Environment Picture

MEC poll: Voters willing to pay more for road, transportation upgrades

Broad support for improvements crosses party lines
Michigan voters know the state’s roads and public transportation systems need help, and they’re willing to pay more taxes to improve them, a poll commissioned by the Michigan Environmental Council shows.

Nearly 90 percent of respondents rated Michigan’s roads as “poor” or “fair,” and two-thirds gave similar marks to public transportation systems. The results indicate that modest, targeted tax expenditures to fix roads and create better public transportation would be a bipartisan success for any legislator looking to win approval from constituents. The poll of 600 voters was conducted earlier this year by Maryland-based Victoria Research.

“Taxes are not a dirty word for voters when it comes to rebuilding roads and creating better public transportation systems,” said Michigan Environmental Council President Chris Kolb. Kolb, a former state representative, added, “Support for transportation investment was across the board—majorities of Democrats, Republicans and independents all say they are willing to pay more.”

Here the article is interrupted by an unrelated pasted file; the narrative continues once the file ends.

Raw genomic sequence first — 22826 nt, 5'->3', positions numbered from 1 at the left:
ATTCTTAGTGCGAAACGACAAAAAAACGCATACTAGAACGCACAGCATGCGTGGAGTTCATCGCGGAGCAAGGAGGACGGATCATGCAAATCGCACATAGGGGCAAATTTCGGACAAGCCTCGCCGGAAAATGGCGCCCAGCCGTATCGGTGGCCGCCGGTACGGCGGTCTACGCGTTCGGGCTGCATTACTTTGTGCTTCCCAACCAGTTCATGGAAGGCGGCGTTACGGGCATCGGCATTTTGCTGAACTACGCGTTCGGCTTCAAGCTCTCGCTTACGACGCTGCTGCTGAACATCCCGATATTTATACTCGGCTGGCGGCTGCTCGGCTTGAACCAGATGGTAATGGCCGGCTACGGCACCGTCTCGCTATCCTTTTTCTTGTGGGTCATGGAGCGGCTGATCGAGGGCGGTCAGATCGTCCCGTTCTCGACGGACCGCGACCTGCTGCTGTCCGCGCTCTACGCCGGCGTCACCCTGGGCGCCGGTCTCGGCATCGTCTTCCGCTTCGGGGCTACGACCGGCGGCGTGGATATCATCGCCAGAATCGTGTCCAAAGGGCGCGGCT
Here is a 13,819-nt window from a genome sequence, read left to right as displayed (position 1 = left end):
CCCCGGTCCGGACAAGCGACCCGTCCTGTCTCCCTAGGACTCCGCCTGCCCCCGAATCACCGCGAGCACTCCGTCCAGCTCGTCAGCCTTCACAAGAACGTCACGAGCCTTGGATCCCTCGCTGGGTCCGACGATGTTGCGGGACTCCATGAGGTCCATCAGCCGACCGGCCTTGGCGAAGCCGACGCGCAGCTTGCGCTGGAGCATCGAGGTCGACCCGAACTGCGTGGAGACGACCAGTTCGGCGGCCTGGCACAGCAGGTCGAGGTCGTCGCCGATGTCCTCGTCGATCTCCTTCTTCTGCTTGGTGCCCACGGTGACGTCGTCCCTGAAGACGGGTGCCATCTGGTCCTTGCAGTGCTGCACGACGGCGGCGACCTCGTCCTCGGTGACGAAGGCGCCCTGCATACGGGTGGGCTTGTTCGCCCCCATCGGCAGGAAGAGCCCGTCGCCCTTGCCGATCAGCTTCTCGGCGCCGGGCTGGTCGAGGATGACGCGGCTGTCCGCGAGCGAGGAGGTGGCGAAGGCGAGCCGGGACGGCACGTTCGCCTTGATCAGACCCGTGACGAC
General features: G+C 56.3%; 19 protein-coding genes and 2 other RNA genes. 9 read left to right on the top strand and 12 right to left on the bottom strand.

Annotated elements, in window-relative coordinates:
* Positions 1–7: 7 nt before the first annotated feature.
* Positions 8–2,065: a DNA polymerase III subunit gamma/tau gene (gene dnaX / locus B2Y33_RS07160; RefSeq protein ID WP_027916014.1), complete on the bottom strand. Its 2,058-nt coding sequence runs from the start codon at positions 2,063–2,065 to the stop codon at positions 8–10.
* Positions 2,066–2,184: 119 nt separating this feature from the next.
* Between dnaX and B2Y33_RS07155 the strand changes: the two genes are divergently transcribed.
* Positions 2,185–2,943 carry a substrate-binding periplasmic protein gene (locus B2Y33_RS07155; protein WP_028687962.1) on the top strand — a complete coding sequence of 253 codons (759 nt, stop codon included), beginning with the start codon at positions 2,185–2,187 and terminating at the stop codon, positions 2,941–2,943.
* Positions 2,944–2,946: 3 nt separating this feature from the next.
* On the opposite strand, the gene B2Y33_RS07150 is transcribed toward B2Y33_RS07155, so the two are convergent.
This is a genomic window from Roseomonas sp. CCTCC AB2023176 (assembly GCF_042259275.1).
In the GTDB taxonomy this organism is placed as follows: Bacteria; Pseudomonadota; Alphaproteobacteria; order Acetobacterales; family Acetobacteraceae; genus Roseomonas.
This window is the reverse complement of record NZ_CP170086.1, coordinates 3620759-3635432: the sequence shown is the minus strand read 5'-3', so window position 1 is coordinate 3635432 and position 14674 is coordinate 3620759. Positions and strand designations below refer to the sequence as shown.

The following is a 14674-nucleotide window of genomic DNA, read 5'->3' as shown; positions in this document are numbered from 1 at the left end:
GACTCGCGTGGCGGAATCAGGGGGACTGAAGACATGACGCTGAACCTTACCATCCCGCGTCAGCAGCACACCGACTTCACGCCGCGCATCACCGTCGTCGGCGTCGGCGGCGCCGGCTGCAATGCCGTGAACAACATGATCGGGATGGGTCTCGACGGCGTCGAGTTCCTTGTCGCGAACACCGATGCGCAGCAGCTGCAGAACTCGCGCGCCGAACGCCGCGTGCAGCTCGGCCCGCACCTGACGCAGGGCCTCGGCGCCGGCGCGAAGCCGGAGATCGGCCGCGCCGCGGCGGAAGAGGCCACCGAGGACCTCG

Across party lines, the majority of respondents said they would be “…willing to pay more in taxes for infrastructure investment.” Among Republicans, 56 percent would be willing to pay $10 or more per month, as would 60 percent of independents and 77 percent of Democrats.

Voters know that fixing roads and investing in infrastructure is important, and legislators should not fear backlash for increasing taxes modestly in order to do so, the results indicated.

Additionally, respondents in the survey believed that construction of public transportation systems creates jobs and economic vitality. Respondents supported improvements ranging from fixing existing roads and bridges to improving or fixing bus systems and constructing modern passenger rail lines, commuter trains and light rail systems.

The Michigan Environmental Council is working to build momentum for infrastructure improvements with allies in the legislature and support on some initiatives from Gov. Rick Snyder. MEC helped secure full state funding for public transportation, upgrades to both passenger and freight rail lines in Michigan, and state and local Complete Streets policies that encourage planning for cyclists, pedestrians and other non-motorized options in Michigan’s cities and towns.
-Michael Kulick, MEC
RELATED TOPICS: transportation policy
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